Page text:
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grdcut(1)                             GMT                            grdcut(1)


       grdcut - Extract subregion from a grid


       grdcut ingrid  -Goutgrid
        -Rregion [  -N[nodata] ] [  -S[n]lon/lat/radius[unit] ] [  -V[level] ]
       [  -Z[n|r]min/max ] [ -fflags ]

       Note: No space is allowed between the option flag  and  the  associated


       grdcut  will produce a new outgrid file which is a subregion of ingrid.
       The subregion is specified with -R as in other programs; the  specified
       range  must  not exceed the range of ingrid (but see -N).  If in doubt,
       run grdinfo to check range. Alternatively, define the  subregion  indi-
       rectly  via  a  range  check on the node values or via distances from a
       given point. Complementary to grdcut there is grdpaste, which will join
       together two grid files along a common edge.


       ingrid This is the input grid file.

              This is the output grid file.


              Allow grid to be extended if new -R exceeds existing boundaries.
              Append nodata value to initialize nodes outside  current  region
              [Default is NaN].

       -Rxmin/xmax/ymin/ymax[+r][+uunit] (more a|)
              Specify the region of interest. This defines the subregion to be
              cut out.

              Specify an origin and radius; append a distance unit (see UNITS)
              and  we  determine  the corresponding rectangular region so that
              all grid nodes on or inside the circle are contained in the sub-
              set.  If -Sn is used we set all nodes outside the circle to NaN.

       -V[level] (more a|)
              Select verbosity level [c].

              Determine the new rectangular region so that all  nodes  outside
              this  region  are also outside the given z-range [-inf/+inf]. To
              indicate no limit on min or max, specify a hyphen (-). Normally,
              any  NaNs  encountered  are simply skipped and not considered in
              the decision.  Use -Zn to consider  a  NaN  to  be  outside  the
              z-range.  This  means  the new subset will be NaN-free. Alterna-
              tively, use -Zr to consider NaNs to be within the data range. In
              this  case  we stop shrinking the boundaries once a NaN is found
              [Default simply skips NaNs when making the range decision].

       -f[i|o]colinfo (more a|)
              Specify data types of input and/or output columns.

       -^ or just -
              Print a short message about the  syntax  of  the  command,  then
              exits (NOTE: on Windows just use -).

       -+ or just +
              Print  an extensive usage (help) message, including the explana-
              tion of any module-specific  option  (but  not  the  GMT  common
              options), then exits.

       -? or no arguments
              Print a complete usage (help) message, including the explanation
              of all options, then exits.


       For map distance unit, append unit d for arc degree, m for arc  minute,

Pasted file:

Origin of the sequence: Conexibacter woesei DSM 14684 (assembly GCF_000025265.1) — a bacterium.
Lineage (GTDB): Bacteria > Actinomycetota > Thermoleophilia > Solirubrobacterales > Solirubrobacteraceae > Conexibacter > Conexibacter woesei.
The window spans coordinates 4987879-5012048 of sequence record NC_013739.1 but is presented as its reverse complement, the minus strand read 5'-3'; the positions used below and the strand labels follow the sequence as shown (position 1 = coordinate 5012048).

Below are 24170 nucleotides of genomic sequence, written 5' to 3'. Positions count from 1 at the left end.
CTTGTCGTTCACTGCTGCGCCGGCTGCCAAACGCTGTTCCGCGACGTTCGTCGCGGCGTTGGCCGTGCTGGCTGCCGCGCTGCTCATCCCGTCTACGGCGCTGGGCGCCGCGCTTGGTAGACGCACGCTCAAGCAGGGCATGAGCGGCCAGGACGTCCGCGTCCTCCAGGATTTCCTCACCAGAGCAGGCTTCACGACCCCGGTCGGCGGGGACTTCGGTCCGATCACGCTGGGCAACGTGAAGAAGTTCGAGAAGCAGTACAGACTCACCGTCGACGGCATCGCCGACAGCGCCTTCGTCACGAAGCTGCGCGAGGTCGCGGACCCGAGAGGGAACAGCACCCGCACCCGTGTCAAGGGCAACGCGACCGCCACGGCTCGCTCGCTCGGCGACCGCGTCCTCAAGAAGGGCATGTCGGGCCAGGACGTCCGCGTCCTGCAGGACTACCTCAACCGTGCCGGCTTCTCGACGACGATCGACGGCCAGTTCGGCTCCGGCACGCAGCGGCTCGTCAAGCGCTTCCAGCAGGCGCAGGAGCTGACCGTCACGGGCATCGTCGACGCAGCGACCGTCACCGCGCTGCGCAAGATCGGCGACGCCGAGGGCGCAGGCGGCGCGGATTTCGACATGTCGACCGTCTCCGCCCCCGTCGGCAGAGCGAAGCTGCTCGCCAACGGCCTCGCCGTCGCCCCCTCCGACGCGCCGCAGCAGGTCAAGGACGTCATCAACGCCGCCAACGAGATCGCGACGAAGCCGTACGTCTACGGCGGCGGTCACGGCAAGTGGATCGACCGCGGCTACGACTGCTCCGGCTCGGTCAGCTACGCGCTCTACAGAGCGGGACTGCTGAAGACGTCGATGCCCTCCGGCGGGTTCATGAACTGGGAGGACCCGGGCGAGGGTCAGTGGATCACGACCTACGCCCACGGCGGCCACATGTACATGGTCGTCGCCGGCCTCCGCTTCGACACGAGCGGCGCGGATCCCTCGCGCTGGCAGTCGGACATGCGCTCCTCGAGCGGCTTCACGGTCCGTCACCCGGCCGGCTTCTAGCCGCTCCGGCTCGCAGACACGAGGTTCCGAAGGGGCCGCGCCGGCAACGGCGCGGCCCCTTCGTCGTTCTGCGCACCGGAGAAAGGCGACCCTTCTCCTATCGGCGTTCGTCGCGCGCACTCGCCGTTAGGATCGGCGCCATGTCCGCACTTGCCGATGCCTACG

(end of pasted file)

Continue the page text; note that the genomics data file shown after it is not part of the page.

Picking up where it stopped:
and s for arc second, or e for meter [Default], f for foot, k for km, M
       for statute mile, n for nautical mile, and u for  US  survey  foot.  By
       default  we compute such distances using a spherical approximation with
       great circles. Prepend - to a distance (or the unit is no  distance  is
       given) to perform aFlat Eartha calculations (quicker but less accurate)
       or prepend + to perform exact geodesic calculations  (slower  but  more


       By  default  GMT  writes  out  grid  as  single  precision  floats in a
       COARDS-complaint netCDF file format. However, GMT is  able  to  produce
       grid  files  in  many  other  commonly  used grid file formats and also
       facilitates so called apackinga of grids, writing  out  floating  point
       data as 1- or 2-byte integers. (more a|)


       When  the  output  grid type is netCDF, the coordinates will be labeled
       alongitudea, alatitudea, or atimea based on the attributes of the input
       data  or  grid  (if  any) or on the -f or -R options. For example, both
       -f0x -f1t and -R90w/90e/0t/3t will result  in  a  longitude/time  grid.
       When  the  x, y, or z coordinate is time, it will be stored in the grid
       as relative time since epoch as specified by TIME_UNIT  and  TIME_EPOCH
       in  the  gmt.conf  file  or  on the command line. In addition, the unit
       attribute of the time variable will indicate both this unit and  epoch.


       Suppose  you  have  used  surface  to  grid  ship gravity in the region
       between 148E - 162E and 8N - 32N, and you do  not  trust  the  gridding
       near  the  edges, so you want to keep only the area between 150E - 160E
       and 10N - 30N, then:

              gmt grdcut -R150/160/10/30 -V

       To return the subregion of a grid such that any boundary  strips  where
       all values are entirely above 0 are excluded, try

              gmt grdcut -Z-/0 -V

       To return the subregion of a grid that contains all nodes within a dis-
       tance of 500 km from the point 45,30 try

              gmt grdcut -S45/30/500k -V


       gmt(1), grdclip(1), grdinfo(1), grdpaste(1), surface(1)


       2017, P. Wessel, W. H. F. Smith, R. Scharroo, J. Luis, and F. Wobbe

5.4.2                            Jun 24, 2017                        grdcut(1)

gmt5 5.4.2 - Generated Wed Jun 28 18:17:16 CDT 2017
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